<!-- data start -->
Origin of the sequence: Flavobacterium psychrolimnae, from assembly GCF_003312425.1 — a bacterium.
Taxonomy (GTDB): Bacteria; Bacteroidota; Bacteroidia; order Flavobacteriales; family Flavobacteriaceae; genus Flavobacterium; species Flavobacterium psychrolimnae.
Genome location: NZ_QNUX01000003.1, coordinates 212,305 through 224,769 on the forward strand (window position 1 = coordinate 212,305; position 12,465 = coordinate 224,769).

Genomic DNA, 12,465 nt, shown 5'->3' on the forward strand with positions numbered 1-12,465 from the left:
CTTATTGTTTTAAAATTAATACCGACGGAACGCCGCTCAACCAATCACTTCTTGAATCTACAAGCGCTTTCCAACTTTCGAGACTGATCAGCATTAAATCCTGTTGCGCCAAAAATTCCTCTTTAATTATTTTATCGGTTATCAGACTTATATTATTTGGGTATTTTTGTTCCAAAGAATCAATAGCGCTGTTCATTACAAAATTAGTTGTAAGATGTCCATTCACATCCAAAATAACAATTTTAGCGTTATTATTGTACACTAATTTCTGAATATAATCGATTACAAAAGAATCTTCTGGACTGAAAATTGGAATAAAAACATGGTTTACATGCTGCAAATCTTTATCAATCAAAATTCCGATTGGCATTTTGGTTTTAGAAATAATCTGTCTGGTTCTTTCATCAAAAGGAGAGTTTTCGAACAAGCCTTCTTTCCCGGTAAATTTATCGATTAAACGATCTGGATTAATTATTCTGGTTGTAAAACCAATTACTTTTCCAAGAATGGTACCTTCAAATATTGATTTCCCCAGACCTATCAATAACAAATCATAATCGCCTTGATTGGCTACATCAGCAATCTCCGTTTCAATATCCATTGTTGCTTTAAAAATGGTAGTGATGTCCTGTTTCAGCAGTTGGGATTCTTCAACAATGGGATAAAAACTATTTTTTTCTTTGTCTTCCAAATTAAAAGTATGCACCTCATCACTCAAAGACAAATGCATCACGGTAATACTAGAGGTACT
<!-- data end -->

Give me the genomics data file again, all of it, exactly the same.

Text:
Origin of the sequence: Flavobacterium psychrolimnae, from assembly GCF_003312425.1 — a bacterium.
Taxonomy (GTDB): Bacteria; Bacteroidota; Bacteroidia; order Flavobacteriales; family Flavobacteriaceae; genus Flavobacterium; species Flavobacterium psychrolimnae.
Genome location: NZ_QNUX01000003.1, coordinates 212,305 through 224,769 on the forward strand (window position 1 = coordinate 212,305; position 12,465 = coordinate 224,769).

Genomic DNA, 12,465 nt, shown 5'->3' on the forward strand with positions numbered 1-12,465 from the left:
CTTATTGTTTTAAAATTAATACCGACGGAACGCCGCTCAACCAATCACTTCTTGAATCTACAAGCGCTTTCCAACTTTCGAGACTGATCAGCATTAAATCCTGTTGCGCCAAAAATTCCTCTTTAATTATTTTATCGGTTATCAGACTTATATTATTTGGGTATTTTTGTTCCAAAGAATCAATAGCGCTGTTCATTACAAAATTAGTTGTAAGATGTCCATTCACATCCAAAATAACAATTTTAGCGTTATTATTGTACACTAATTTCTGAATATAATCGATTACAAAAGAATCTTCTGGACTGAAAATTGGAATAAAAACATGGTTTACATGCTGCAAATCTTTATCAATCAAAATTCCGATTGGCATTTTGGTTTTAGAAATAATCTGTCTGGTTCTTTCATCAAAAGGAGAGTTTTCGAACAAGCCTTCTTTCCCGGTAAATTTATCGATTAAACGATCTGGATTAATTATTCTGGTTGTAAAACCAATTACTTTTCCAAGAATGGTACCTTCAAATATTGATTTCCCCAGACCTATCAATAACAAATCATAATCGCCTTGATTGGCTACATCAGCAATCTCCGTTTCAATATCCATTGTTGCTTTAAAAATGGTAGTGATGTCCTGTTTCAGCAGTTGGGATTCTTCAACAATGGGATAAAAACTATTTTTTTCTTTGTCTTCCAAATTAAAAGTATGCACCTCATCACTCAAAGACAAATGCATCACGGTAATACTAGAGGTACT